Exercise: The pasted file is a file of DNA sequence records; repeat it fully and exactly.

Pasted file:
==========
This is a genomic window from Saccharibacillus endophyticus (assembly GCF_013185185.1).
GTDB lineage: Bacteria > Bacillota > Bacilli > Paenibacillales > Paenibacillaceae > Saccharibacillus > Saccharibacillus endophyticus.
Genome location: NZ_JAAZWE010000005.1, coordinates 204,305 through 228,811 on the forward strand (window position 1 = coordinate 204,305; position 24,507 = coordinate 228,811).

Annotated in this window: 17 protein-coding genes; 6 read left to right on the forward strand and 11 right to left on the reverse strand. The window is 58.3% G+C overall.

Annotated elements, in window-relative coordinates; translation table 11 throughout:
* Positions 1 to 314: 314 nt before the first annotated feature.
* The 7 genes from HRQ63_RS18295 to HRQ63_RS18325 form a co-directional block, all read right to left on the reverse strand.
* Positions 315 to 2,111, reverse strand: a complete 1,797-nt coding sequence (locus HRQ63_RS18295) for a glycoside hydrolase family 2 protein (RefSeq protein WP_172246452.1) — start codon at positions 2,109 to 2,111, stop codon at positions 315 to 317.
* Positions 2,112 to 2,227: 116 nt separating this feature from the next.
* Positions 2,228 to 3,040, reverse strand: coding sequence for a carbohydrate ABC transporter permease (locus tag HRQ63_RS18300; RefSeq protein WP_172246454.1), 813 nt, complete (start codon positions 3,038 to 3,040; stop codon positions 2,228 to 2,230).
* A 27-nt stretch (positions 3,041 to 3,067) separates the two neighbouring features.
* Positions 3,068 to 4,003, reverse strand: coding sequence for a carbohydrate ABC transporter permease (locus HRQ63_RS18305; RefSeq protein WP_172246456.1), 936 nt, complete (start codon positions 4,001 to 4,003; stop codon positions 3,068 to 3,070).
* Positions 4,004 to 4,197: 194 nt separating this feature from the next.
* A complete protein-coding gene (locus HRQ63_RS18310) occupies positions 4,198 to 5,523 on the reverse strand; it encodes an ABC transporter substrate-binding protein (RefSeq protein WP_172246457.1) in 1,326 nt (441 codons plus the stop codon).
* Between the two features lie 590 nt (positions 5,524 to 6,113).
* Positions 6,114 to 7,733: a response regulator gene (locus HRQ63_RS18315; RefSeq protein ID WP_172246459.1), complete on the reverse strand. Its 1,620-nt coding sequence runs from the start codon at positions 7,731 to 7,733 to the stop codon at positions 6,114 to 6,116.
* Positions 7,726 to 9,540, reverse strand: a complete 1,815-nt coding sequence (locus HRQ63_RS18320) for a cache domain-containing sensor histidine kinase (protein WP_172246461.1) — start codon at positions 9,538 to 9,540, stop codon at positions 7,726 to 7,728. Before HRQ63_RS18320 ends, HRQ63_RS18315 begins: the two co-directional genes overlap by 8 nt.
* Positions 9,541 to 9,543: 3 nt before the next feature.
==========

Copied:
This is a genomic window from Saccharibacillus endophyticus (assembly GCF_013185185.1).
GTDB lineage: Bacteria > Bacillota > Bacilli > Paenibacillales > Paenibacillaceae > Saccharibacillus > Saccharibacillus endophyticus.
Genome location: NZ_JAAZWE010000005.1, coordinates 204,305 through 228,811 on the forward strand (window position 1 = coordinate 204,305; position 24,507 = coordinate 228,811).

Annotated in this window: 17 protein-coding genes; 6 read left to right on the forward strand and 11 right to left on the reverse strand. The window is 58.3% G+C overall.

Annotated elements, in window-relative coordinates; translation table 11 throughout:
* Positions 1 to 314: 314 nt before the first annotated feature.
* The 7 genes from HRQ63_RS18295 to HRQ63_RS18325 form a co-directional block, all read right to left on the reverse strand.
* Positions 315 to 2,111, reverse strand: a complete 1,797-nt coding sequence (locus HRQ63_RS18295) for a glycoside hydrolase family 2 protein (RefSeq protein WP_172246452.1) — start codon at positions 2,109 to 2,111, stop codon at positions 315 to 317.
* Positions 2,112 to 2,227: 116 nt separating this feature from the next.
* Positions 2,228 to 3,040, reverse strand: coding sequence for a carbohydrate ABC transporter permease (locus tag HRQ63_RS18300; RefSeq protein WP_172246454.1), 813 nt, complete (start codon positions 3,038 to 3,040; stop codon positions 2,228 to 2,230).
* A 27-nt stretch (positions 3,041 to 3,067) separates the two neighbouring features.
* Positions 3,068 to 4,003, reverse strand: coding sequence for a carbohydrate ABC transporter permease (locus HRQ63_RS18305; RefSeq protein WP_172246456.1), 936 nt, complete (start codon positions 4,001 to 4,003; stop codon positions 3,068 to 3,070).
* Positions 4,004 to 4,197: 194 nt separating this feature from the next.
* A complete protein-coding gene (locus HRQ63_RS18310) occupies positions 4,198 to 5,523 on the reverse strand; it encodes an ABC transporter substrate-binding protein (RefSeq protein WP_172246457.1) in 1,326 nt (441 codons plus the stop codon).
* Between the two features lie 590 nt (positions 5,524 to 6,113).
* Positions 6,114 to 7,733: a response regulator gene (locus HRQ63_RS18315; RefSeq protein ID WP_172246459.1), complete on the reverse strand. Its 1,620-nt coding sequence runs from the start codon at positions 7,731 to 7,733 to the stop codon at positions 6,114 to 6,116.
* Positions 7,726 to 9,540, reverse strand: a complete 1,815-nt coding sequence (locus HRQ63_RS18320) for a cache domain-containing sensor histidine kinase (protein WP_172246461.1) — start codon at positions 9,538 to 9,540, stop codon at positions 7,726 to 7,728. Before HRQ63_RS18320 ends, HRQ63_RS18315 begins: the two co-directional genes overlap by 8 nt.
* Positions 9,541 to 9,543: 3 nt before the next feature.